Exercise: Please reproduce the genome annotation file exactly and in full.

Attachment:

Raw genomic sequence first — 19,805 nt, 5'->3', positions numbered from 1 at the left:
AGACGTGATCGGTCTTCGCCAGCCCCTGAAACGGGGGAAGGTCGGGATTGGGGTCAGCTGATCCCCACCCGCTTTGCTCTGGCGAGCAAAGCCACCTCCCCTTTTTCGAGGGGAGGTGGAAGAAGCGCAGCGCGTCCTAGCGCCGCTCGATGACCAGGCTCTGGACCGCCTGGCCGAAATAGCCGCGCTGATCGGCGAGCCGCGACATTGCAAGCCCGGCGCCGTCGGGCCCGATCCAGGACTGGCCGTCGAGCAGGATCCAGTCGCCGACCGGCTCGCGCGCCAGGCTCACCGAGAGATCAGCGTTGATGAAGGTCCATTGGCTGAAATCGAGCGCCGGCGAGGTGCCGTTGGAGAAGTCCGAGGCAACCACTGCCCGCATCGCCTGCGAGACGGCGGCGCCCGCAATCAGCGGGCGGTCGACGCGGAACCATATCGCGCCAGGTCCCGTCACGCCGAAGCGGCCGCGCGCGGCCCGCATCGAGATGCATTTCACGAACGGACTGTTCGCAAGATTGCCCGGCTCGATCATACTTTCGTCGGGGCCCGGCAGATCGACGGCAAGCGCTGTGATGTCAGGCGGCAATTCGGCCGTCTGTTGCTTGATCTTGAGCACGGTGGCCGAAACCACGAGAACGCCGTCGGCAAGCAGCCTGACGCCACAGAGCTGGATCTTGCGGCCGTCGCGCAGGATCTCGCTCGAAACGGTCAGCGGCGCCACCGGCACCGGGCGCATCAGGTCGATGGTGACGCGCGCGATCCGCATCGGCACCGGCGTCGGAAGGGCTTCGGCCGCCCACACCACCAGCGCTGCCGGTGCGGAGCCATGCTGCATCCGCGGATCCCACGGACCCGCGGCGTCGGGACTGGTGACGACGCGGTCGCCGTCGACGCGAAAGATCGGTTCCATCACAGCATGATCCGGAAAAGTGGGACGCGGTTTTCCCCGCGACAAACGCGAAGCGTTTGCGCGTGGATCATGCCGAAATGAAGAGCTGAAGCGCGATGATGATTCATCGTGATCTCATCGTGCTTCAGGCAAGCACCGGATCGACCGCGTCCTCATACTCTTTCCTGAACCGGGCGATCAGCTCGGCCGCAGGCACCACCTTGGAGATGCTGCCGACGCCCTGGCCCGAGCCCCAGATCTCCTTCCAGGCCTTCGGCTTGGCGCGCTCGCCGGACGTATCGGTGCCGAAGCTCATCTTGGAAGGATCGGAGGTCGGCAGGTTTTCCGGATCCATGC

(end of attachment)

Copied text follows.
Raw genomic sequence first — 19,805 nt, 5'->3', positions numbered from 1 at the left:
AGACGTGATCGGTCTTCGCCAGCCCCTGAAACGGGGGAAGGTCGGGATTGGGGTCAGCTGATCCCCACCCGCTTTGCTCTGGCGAGCAAAGCCACCTCCCCTTTTTCGAGGGGAGGTGGAAGAAGCGCAGCGCGTCCTAGCGCCGCTCGATGACCAGGCTCTGGACCGCCTGGCCGAAATAGCCGCGCTGATCGGCGAGCCGCGACATTGCAAGCCCGGCGCCGTCGGGCCCGATCCAGGACTGGCCGTCGAGCAGGATCCAGTCGCCGACCGGCTCGCGCGCCAGGCTCACCGAGAGATCAGCGTTGATGAAGGTCCATTGGCTGAAATCGAGCGCCGGCGAGGTGCCGTTGGAGAAGTCCGAGGCAACCACTGCCCGCATCGCCTGCGAGACGGCGGCGCCCGCAATCAGCGGGCGGTCGACGCGGAACCATATCGCGCCAGGTCCCGTCACGCCGAAGCGGCCGCGCGCGGCCCGCATCGAGATGCATTTCACGAACGGACTGTTCGCAAGATTGCCCGGCTCGATCATACTTTCGTCGGGGCCCGGCAGATCGACGGCAAGCGCTGTGATGTCAGGCGGCAATTCGGCCGTCTGTTGCTTGATCTTGAGCACGGTGGCCGAAACCACGAGAACGCCGTCGGCAAGCAGCCTGACGCCACAGAGCTGGATCTTGCGGCCGTCGCGCAGGATCTCGCTCGAAACGGTCAGCGGCGCCACCGGCACCGGGCGCATCAGGTCGATGGTGACGCGCGCGATCCGCATCGGCACCGGCGTCGGAAGGGCTTCGGCCGCCCACACCACCAGCGCTGCCGGTGCGGAGCCATGCTGCATCCGCGGATCCCACGGACCCGCGGCGTCGGGACTGGTGACGACGCGGTCGCCGTCGACGCGAAAGATCGGTTCCATCACAGCATGATCCGGAAAAGTGGGACGCGGTTTTCCCCGCGACAAACGCGAAGCGTTTGCGCGTGGATCATGCCGAAATGAAGAGCTGAAGCGCGATGATGATTCATCGTGATCTCATCGTGCTTCAGGCAAGCACCGGATCGACCGCGTCCTCATACTCTTTCCTGAACCGGGCGATCAGCTCGGCCGCAGGCACCACCTTGGAGATGCTGCCGACGCCCTGGCCCGAGCCCCAGATCTCCTTCCAGGCCTTCGGCTTGGCGCGCTCGCCGGACGTATCGGTGCCGAAGCTCATCTTGGAAGGATCGGAGGTCGGCAGGTTTTCCGGATCCATGC